BANGUI (Reuters) — Gunfire echoed through
the capital of Central African Republic on Thursday in the heaviest
clashes there for months, hours before the U.N. was expected to
authorize a French mission to curb escalating Muslim-Christian sectarian
Former rebels controlling Bangui said they had come under attack
from local militia and fighters loyal to ousted president Francois
Bozize. A Reuters witness at one hospital said at least 23 people
had been killed since shooting began before dawn. He saw another 64
wounded, including women and children.
Mindful of the 1994 genocide in Rwanda, when hundreds of thousands
were killed as the world looked on, the United States and other
Western powers are lobbying for international action to prevent the
anarchy in Central African Republic leading to major atrocities
against the civilian population.
"There has been gunfire all over town," Amy Martin, head of the U.N.
Office for the Coordination of Humanitarian Affairs in Bangui, told
The U.N. Security Council is due to vote later on Thursday on
dispatching hundreds of French reinforcements to restore order in
the country, which has slipped into chaos since mainly Muslim rebels
seized power in March, leading to tit-for-tat sectarian violence.
Central African Republic is rich in gold, diamonds and uranium but
decades of instability and spillover from conflicts in its larger
neighbors have kept it mired in crisis.
Michel Djotodia, leader of the Seleka former rebel alliance, is now
the country's interim president but he has struggled to control his
loose band of fighters, many of whom are gunmen from neighboring
Chad and Sudan.
Mainly Christian local defense groups, known as "anti-balaka", have
sprung up in response to abuses committed in Bangui and up-country
by the former rebels.
General Arda Hakouma, a former rebel now head of Djotodia's personal
security detail, said "anti-balaka" forces had attacked and fighting
was taking place in three parts of the city — PK12, PK9, and the 4th
"There are many of them. Some of them are well armed with rifles and
rocket launchers. Others are dressed in civilian clothes with
machetes," he said.
Helen van der Velden, head of mission for MSF-Holland, who have a
team in Bangui's Hopital Communautaire hospital said she was unable
to assess the number of people killed as it was impossible venture
"But according to our staff in different neighborhoods, there are
numerous bodies in the streets," she said.
A witness at the hospital said soldiers from a regional peacekeeping
force already deployed in the country brought in about a dozen
wounded. They then left despite the pleas of civilians for them to
stay and protect them from marauding fighters. The hospital's staff
Martin said the clashes appeared to have started around the Boy Rabe
neighborhood, a stronghold of Bozize that has been repeatedly raided
by Seleka forces amid reports arms had been distributed to civilians
before the former president fell.
There were reports of arms being handed out to civilians in the
mainly Muslim PK5 neighborhood, she added.
Some rights groups have called for a U.N. peacekeeping mission to be
set up immediately but African leaders want to see if a beefed-up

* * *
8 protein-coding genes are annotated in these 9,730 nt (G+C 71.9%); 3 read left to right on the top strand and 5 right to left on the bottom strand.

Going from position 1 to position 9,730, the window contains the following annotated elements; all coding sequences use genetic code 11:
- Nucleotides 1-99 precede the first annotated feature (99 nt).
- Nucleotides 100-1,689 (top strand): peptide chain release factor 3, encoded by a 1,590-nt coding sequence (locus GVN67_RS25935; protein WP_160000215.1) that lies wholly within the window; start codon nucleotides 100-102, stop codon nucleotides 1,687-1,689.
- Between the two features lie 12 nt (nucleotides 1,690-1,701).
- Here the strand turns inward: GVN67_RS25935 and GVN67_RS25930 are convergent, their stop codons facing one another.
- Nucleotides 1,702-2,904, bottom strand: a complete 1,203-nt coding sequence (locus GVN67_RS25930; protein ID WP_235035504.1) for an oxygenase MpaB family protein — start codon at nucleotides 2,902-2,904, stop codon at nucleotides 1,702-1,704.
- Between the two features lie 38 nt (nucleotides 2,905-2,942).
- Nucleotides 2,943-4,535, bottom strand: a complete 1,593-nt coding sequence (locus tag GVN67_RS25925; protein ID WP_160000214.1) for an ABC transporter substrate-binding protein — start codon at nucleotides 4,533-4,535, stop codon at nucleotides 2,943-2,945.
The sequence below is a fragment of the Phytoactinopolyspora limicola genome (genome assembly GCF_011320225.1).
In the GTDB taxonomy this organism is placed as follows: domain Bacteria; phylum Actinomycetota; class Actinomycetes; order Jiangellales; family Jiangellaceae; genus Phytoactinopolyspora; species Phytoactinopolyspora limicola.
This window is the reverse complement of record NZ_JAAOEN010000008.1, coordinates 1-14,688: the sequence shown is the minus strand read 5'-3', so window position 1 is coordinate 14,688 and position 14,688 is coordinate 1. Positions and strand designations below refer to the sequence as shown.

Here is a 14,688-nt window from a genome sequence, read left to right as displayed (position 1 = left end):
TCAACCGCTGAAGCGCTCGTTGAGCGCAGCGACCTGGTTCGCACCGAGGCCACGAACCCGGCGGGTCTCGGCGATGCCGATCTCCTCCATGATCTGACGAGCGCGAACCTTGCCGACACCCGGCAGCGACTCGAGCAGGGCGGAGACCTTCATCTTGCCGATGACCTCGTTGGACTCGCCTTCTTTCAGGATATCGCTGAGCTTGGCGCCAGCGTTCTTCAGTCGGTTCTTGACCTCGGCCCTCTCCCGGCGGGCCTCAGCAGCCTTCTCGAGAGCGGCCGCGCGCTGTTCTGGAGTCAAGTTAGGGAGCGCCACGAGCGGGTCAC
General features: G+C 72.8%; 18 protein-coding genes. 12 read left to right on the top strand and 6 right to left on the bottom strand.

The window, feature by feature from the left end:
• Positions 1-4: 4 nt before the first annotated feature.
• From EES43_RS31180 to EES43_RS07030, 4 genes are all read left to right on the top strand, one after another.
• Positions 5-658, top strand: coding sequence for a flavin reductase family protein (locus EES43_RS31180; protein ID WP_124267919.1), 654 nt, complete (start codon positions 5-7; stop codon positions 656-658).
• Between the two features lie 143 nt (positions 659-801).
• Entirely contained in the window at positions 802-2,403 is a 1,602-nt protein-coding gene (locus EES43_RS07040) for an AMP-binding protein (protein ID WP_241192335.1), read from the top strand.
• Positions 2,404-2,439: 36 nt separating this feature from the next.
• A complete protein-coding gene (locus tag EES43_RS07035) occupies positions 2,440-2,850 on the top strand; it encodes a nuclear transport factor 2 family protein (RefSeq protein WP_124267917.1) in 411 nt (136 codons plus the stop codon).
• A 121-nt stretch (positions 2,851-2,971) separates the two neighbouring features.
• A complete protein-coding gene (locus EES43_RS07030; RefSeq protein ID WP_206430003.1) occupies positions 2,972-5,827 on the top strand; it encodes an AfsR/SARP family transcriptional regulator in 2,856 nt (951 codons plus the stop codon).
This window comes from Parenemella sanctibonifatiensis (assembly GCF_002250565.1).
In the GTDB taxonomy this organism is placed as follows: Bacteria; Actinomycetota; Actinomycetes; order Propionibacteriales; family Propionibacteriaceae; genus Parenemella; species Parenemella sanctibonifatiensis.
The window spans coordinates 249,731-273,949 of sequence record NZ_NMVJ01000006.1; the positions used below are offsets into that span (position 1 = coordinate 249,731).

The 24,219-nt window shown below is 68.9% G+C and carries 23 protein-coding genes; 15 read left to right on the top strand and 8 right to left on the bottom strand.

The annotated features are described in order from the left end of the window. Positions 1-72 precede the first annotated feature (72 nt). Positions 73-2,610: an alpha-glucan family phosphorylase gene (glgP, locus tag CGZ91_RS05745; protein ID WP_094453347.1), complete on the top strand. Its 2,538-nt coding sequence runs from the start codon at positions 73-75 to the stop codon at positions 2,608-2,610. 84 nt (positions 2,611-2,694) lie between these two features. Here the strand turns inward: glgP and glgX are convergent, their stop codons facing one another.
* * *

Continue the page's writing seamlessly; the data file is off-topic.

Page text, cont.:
African force supported by France can contain the violence.
The U.N. vote on whether to increase the French deployment is due at
10 a.m. ET.
"The situation is very worrying. There are serious risks," said
Cameroonian General Martin Tumenta Chomu, who heads the African
Union peacekeeping mission, MISCA.
"WE NEED THE FRENCH"
Having previously intervened in CAR's conflicts, Paris initially
sought to avoid this one. But the scale of the violence since the
rebels swept south has forced France's hand.
"When Seleka entered, there were dead Christians. This time it could
be worse ... We need the French. The French have to come quickly,"
Wilfred Koyamba, a Bangui resident told Reuters.
Another resident said he saw a group of about 40 "anti-balaka"
fighters in the Ngaragba neighborhood, some in military fatigues
others in jeans and shorts.
Armed with AK47 assault rifles and rocket launchers, they broke open
the prison doors there. One of the fighters told the resident: "Stay
at home. Show us the houses of the Muslims."
Some Seleka gunmen had stripped off uniforms to blend into the
population, witnesses said.
Several French armored personnel carriers were seen driving through
the streets of the riverside town early on Thursday. Troops and
vehicles were deployed outside the French embassy.
France's Foreign Minister Laurent Fabius said he expected the
resolution to be adopted unanimously later on Thursday and France
would send about troops 1,200 "relatively quickly".
"The objective is to end this humanitarian tragedy, re-establish
security and help the democratic transition," Fabius told RMC radio
on Thursday morning.
France has had 400 troops in Bangui to control the airport and
protect French interests but reinforcements have been dispatched to
prepare for the larger force that is due to help the struggling
African peacekeeping mission restore order.
In a sign of the spreading violence, earlier this week, the United
Nations said armed men killed at least 12 civilians and wounded 30,
including children, northwest of Bangui.
(Additional reporting by Paul-Marin Ngoupana in Bangui, David Lewis
in Dakar, John Irish in Paris and Joe Bavier and Ange Aboa in
Abidjan; Writing by David Lewis; Editing by Joe Bavier and Ralph